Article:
The inheritance tax residence nil rate band
The inheritance tax residence nil rate band: your questions answered
We look at what you need to know about the inheritance tax residence nil rate band (RNRB) and how you can increase your entitlement.
Inheritance tax saving
In this tax year (2020/21) if you comply with the necessary requirements, the RNRB will save an individual up to £70,000 of inheritance tax and a married couple (or a couple in a civil partnership) up to £140,000.
To achieve this saving, on your death you must leave a residential property that you have occupied at some point to your “lineal descendants”. Lineal descendants are your children and grandchildren, their spouses and civil partners and include adopted, foster and stepchildren. The RNRB is transferable between married couples, so if the allowance is not used on the first death (perhaps because the family home is left to the surviving spouse) the executors of the second spouse to die can claim a double allowance.
What if I sell my house and move into care?
The RNRB should still be available if you sell your house and move into care. The downsizing provisions mean that if you have sold your house since 8 July 2015, or do so in the future, and you leave other assets instead of your house to your lineal descendants in your Will, the RNRB can still be claimed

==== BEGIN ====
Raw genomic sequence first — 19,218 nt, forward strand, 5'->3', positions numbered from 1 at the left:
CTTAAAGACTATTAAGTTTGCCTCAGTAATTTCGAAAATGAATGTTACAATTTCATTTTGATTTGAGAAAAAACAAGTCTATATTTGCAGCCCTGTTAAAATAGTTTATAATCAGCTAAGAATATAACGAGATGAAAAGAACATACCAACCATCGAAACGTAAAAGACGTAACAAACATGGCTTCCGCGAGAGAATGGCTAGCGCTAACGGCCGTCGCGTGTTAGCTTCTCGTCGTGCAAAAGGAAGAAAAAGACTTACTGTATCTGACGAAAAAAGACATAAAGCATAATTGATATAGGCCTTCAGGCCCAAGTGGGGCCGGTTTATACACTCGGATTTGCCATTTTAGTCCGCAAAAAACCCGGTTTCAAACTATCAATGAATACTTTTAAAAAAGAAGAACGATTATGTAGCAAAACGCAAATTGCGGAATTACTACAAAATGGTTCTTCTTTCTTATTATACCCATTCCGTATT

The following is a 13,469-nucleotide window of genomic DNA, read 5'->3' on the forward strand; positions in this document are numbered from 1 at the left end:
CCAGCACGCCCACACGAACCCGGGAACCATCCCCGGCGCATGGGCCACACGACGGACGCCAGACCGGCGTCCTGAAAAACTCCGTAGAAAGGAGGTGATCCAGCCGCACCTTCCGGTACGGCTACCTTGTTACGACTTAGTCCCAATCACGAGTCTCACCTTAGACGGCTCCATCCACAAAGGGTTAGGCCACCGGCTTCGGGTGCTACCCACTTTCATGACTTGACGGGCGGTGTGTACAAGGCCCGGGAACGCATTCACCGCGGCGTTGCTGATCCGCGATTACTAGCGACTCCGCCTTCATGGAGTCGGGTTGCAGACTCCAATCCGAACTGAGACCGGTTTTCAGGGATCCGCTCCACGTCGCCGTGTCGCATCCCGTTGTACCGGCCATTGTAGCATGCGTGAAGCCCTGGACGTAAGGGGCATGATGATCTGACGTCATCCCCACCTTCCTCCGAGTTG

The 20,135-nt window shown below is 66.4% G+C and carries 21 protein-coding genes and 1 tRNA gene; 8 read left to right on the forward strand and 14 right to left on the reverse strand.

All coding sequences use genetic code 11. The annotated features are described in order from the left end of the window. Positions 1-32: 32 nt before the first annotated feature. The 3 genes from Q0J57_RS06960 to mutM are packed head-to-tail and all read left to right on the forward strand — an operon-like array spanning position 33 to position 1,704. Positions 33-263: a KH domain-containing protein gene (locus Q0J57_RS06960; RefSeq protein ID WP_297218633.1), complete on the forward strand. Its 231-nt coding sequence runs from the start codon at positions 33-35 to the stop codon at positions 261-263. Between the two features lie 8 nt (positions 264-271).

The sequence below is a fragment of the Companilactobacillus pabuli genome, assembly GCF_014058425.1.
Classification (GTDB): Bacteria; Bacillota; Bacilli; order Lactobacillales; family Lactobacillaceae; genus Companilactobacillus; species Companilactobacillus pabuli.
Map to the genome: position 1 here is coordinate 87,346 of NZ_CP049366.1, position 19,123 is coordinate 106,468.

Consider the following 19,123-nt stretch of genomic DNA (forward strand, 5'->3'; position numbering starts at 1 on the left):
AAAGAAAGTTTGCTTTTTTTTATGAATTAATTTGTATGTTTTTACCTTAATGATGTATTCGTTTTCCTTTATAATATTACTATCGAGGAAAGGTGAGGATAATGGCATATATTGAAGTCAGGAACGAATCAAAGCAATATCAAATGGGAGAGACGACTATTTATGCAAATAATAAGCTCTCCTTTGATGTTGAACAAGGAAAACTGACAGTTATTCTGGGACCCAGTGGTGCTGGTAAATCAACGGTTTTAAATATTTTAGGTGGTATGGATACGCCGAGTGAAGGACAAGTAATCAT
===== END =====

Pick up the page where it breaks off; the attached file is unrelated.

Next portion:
It is also available if you give your house away, as long as you leave sufficient other assets to your descendants in your Will. If you move to a smaller property you should be able to claim the same amount of RNRB that you would have been entitled to had you retained the more valuable property. However, the RNRB is not deductible against a failed lifetime gift that has become subject to inheritance tax.
You should ensure that you retain the paperwork in relation to the sale and it may be helpful to deposit a copy of the completion statement with your Will.
Can larger estates benefit from RNRB?
If your estate is above £2 million then the allowance will taper away by £1 for every £2 in excess of £2 million. It’s important to note that the £2 million threshold is calculated taking into account all the assets in your estate not just those liable to inheritance tax. Individuals who own valuable business or agricultural property could find in many cases that they cannot claim the allowance. In those circumstances, a well drafted Will and appropriate estate planning can help to maximise the amount to which you would be entitled.
Can unmarried couples benefit from RNRB?
The RNRB can be claimed by each person in an unmarried couple. However, if the family home is left to the survivor of the couple it cannot be claimed on the first death and the unused allowance cannot be transferred to the surviving partner. This means that in those circumstances unmarried couples can claim only one allowance achieving a tax saving of half that of couples who are married or in a civil partnership. This can be overcome by making a Will leaving a sufficient share of the family home to trusts for the children on the first death so ensuring that an allowance can be claimed on each death.
My career has taken me all over the world and I have never owned a property. Will I be entitled to the allowance?